Report shows success of NBA first round picks since 2003

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Two days before the 2013 NBA Draft and Syracuse point guard Michael Carter-Williams is projected as a lottery pick. In recent years, fellow Orange first round picks such as Jonny Flynn, Wesley Johnson and Fab Melo have given the impression that Jim Boeheim may not be the best at developing players for stardom in the NBA.

Chris Carlson at the Post-Standard wanted to show that the Hall of Fame coach isn’t a poor developer of NBA talent, and to do so he compiled all 12 programs since 2003 that have sent six or more players in the first round. He broke them into two categories — players with above-average player efficiency rating (PER) and players with below-average PER. He used the average PER, which is 15 according to basketball-reference.com, as a way to separate the two categories.

Below is the chart that shows the success based on PER:

source:

Before Kansas fans take to the comment section, Carlson acknowledges that although players like Nick Collison and Kirk Hinrich fall before the average of 15, he would consider their careers as successes. Even so, Andrew Wiggins will likely help Kansas’ ranking in the next few years.

This chart was mainly to show that Syracuse is among several programs that have had first round picks fail to pan out in the association.

Top 10 picks that have below-average career PERs:

Syracuse: Jonny Flynn (11.3 PER in 163 games) and Wes Johnson (9.5 PER in 195)
Duke: Shelden Williams (12.5 PER in 361) and Austin Rivers (5.9 PER in 61)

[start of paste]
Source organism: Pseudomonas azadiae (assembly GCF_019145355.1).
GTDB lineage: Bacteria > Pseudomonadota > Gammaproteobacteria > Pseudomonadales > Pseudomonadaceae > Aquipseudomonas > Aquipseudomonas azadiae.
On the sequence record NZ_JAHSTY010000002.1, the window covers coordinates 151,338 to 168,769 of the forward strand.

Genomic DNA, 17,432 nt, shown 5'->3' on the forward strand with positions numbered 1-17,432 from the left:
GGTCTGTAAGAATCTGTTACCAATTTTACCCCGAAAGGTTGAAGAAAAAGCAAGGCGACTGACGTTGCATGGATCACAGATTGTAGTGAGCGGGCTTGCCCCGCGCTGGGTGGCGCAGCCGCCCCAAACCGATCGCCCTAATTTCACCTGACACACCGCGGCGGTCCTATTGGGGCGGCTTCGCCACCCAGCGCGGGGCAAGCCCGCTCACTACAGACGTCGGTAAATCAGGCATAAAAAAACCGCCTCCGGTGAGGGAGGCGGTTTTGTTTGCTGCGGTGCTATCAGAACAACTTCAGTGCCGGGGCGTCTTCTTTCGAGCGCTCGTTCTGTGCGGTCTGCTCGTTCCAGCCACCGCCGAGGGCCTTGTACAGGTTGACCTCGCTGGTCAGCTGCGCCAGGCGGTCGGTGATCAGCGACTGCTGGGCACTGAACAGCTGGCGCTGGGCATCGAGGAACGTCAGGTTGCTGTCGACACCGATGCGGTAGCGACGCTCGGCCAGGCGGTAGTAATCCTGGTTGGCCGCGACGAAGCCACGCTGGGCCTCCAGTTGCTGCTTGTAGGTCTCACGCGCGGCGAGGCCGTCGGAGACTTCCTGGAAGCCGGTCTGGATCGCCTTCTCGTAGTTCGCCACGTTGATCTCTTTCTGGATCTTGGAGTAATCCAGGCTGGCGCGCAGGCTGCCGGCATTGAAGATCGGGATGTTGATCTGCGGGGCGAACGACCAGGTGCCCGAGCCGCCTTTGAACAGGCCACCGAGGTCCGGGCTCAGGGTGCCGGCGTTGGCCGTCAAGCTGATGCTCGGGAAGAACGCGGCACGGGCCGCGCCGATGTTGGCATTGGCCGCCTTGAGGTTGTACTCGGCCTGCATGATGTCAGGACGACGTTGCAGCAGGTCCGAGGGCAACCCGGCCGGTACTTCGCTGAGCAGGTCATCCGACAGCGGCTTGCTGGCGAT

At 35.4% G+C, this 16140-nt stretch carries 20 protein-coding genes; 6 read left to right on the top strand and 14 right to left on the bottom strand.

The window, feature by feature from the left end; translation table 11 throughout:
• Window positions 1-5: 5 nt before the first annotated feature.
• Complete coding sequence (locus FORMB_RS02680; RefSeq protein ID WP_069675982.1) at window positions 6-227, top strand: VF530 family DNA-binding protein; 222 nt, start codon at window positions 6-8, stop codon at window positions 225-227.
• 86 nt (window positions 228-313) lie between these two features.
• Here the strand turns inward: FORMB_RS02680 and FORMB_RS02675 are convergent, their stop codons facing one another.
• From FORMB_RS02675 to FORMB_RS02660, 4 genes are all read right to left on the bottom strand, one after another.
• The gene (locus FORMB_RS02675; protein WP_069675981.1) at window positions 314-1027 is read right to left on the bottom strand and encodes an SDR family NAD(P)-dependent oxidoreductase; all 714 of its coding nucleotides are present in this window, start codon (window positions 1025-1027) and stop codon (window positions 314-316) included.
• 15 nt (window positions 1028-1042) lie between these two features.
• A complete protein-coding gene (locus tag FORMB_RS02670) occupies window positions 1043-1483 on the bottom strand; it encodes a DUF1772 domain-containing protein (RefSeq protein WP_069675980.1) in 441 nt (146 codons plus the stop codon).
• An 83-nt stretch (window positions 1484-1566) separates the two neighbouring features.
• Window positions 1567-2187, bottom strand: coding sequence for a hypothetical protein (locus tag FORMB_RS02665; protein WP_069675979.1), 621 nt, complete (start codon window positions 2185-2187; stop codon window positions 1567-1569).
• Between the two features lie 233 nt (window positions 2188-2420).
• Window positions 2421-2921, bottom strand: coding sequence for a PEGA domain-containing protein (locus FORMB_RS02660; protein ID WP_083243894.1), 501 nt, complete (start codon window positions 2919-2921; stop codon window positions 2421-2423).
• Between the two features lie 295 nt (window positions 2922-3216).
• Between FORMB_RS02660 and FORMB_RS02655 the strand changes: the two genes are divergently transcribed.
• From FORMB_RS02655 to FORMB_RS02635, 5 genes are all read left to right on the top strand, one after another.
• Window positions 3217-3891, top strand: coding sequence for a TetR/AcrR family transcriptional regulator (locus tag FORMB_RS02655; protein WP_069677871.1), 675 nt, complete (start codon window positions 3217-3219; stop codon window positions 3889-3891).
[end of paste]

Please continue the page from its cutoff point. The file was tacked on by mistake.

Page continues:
BYU: Jimmer Fredette (12.5 PER in 130) and Rafael Araujo (6.3 PER in 139)
Kansas: Thomas Robinson (10.9 PER in 70), Kirk Hinrich (13.6 in 694)
North Carolina: Marvin Williams (13.5 PER in 560), Harrison Barnes (11 in 81)

Take this study as you will, but it does prove one thing: the NBA is a tough league.

“It’s hard,” Boeheim told the Post-Standard. “You can be a good college player and just not make the NBA. It’s very difficult to do. Guys that people think will make it don’t make it. It’s not easy. There’s are more good players now, not necessarily impact players, but more good players in the NBA. More pretty good players.”

Terrence is also the lead writer at NEHoopNews.com and can be followed on Twitter: @terrence_payne

NCAA denies extra-year request by NC State guard Henderson

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RALEIGH, N.C. (AP) — The NCAA has denied North Carolina State guard Terry Henderson’s request for another year of eligibility.

Henderson announced the decision Friday in a statement issued by the school.

The Raleigh native played two seasons at West Virginia before transferring to N.C. State and redshirting in 2014-15. He played for only 7 minutes of the following season before suffering a season-ending ankle injury.

As a redshirt senior in 2016-17, he was the team’s second-leading scorer at 13.8 points per game and made a team-best 78 3-pointers.

Henderson called it “an honor and privilege” to play in his hometown.

SMU gets transfer in Georgetown’s Akoy Agau

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SMU pulled in a frontcourt player in Georgetown transfer Akoy Agau, a source confirmed to NBCSports.com. Agau is immediately eligible for next season as a graduate transfer.